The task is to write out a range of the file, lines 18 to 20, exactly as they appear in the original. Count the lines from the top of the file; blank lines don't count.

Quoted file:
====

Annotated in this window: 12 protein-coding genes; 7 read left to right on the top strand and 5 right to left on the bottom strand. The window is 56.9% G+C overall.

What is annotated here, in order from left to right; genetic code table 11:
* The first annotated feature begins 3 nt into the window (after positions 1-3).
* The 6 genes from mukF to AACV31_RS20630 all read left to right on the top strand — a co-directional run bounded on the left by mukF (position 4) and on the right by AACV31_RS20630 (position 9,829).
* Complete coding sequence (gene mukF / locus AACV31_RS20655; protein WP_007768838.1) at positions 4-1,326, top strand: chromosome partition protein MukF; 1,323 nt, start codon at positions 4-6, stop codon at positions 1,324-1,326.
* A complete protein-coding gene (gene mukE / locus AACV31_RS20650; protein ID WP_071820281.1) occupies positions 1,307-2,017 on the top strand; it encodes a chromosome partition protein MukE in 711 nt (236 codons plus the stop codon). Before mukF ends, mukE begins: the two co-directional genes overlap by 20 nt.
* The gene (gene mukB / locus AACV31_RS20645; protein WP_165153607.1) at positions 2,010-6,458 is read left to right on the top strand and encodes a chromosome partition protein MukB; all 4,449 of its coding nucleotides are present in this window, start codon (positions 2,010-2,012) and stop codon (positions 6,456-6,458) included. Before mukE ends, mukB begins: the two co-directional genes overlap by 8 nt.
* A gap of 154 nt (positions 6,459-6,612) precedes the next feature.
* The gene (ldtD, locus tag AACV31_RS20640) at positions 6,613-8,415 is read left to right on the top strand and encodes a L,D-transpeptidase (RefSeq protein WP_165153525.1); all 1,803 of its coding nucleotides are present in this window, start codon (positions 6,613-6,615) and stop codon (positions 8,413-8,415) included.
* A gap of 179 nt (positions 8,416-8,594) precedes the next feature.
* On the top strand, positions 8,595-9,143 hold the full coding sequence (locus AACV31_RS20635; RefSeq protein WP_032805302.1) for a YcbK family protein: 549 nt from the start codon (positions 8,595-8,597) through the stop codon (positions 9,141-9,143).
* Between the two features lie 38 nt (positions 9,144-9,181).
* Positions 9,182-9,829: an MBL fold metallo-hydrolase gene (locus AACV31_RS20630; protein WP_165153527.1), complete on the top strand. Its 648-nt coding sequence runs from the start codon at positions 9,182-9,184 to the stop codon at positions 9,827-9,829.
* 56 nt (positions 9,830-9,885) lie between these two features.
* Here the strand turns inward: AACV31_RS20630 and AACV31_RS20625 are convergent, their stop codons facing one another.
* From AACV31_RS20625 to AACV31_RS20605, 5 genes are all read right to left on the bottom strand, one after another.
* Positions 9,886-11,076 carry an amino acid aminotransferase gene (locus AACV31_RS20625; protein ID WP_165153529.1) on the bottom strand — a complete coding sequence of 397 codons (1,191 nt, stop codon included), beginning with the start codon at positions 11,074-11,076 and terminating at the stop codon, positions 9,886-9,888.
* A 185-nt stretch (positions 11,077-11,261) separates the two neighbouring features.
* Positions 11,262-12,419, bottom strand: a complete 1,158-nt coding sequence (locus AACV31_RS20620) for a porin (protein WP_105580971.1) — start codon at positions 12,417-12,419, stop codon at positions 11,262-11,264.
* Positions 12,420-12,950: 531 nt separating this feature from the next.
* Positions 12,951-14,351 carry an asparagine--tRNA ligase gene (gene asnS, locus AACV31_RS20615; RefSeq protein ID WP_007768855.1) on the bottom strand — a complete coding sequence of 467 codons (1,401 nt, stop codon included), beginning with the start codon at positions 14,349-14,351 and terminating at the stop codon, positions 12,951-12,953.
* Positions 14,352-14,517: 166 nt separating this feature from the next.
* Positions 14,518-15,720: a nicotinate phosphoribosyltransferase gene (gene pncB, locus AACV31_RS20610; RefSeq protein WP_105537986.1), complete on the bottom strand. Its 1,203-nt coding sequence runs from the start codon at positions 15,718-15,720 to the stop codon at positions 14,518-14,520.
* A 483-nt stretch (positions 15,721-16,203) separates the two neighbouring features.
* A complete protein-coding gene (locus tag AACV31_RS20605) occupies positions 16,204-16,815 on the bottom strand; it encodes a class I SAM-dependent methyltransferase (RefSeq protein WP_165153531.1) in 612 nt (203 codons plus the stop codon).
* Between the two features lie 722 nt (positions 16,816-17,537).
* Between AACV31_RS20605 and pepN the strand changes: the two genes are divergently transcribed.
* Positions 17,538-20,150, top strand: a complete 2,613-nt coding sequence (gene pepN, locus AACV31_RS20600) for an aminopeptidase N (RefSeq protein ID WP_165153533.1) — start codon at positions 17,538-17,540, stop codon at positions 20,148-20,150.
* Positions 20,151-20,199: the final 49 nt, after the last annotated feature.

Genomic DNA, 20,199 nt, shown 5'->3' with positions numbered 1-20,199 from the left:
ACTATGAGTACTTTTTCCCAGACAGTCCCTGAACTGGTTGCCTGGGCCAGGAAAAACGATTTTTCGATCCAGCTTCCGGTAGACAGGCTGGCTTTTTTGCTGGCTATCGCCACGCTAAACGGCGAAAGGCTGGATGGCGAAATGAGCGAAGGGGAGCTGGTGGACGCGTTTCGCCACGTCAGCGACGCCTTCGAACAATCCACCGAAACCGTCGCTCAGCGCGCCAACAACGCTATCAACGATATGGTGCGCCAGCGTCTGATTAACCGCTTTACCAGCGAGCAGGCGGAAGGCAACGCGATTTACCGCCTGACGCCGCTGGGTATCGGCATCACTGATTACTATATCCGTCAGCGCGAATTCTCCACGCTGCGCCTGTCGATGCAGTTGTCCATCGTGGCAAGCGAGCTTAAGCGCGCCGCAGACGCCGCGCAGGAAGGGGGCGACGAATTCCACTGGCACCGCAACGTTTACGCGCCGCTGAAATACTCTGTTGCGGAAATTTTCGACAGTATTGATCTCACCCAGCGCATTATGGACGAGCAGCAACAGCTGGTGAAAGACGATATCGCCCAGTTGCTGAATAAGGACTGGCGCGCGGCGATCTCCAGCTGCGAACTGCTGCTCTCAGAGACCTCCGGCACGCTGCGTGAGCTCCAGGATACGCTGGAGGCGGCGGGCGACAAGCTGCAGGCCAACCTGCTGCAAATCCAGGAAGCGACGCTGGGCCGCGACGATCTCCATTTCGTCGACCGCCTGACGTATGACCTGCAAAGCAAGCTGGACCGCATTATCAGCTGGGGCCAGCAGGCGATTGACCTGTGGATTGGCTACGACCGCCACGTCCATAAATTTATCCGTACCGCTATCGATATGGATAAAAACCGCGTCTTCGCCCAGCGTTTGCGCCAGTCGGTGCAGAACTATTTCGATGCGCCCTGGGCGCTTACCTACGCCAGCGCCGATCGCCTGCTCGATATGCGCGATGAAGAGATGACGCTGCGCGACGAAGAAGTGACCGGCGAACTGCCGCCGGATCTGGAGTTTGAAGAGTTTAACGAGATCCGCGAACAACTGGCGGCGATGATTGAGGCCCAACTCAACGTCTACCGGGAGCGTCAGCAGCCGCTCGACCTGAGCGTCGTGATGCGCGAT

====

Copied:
* A 185-nt stretch (positions 11,077-11,261) separates the two neighbouring features.
* Positions 11,262-12,419, bottom strand: a complete 1,158-nt coding sequence (locus AACV31_RS20620) for a porin (protein WP_105580971.1) — start codon at positions 12,417-12,419, stop codon at positions 11,262-11,264.
* Positions 12,420-12,950: 531 nt separating this feature from the next.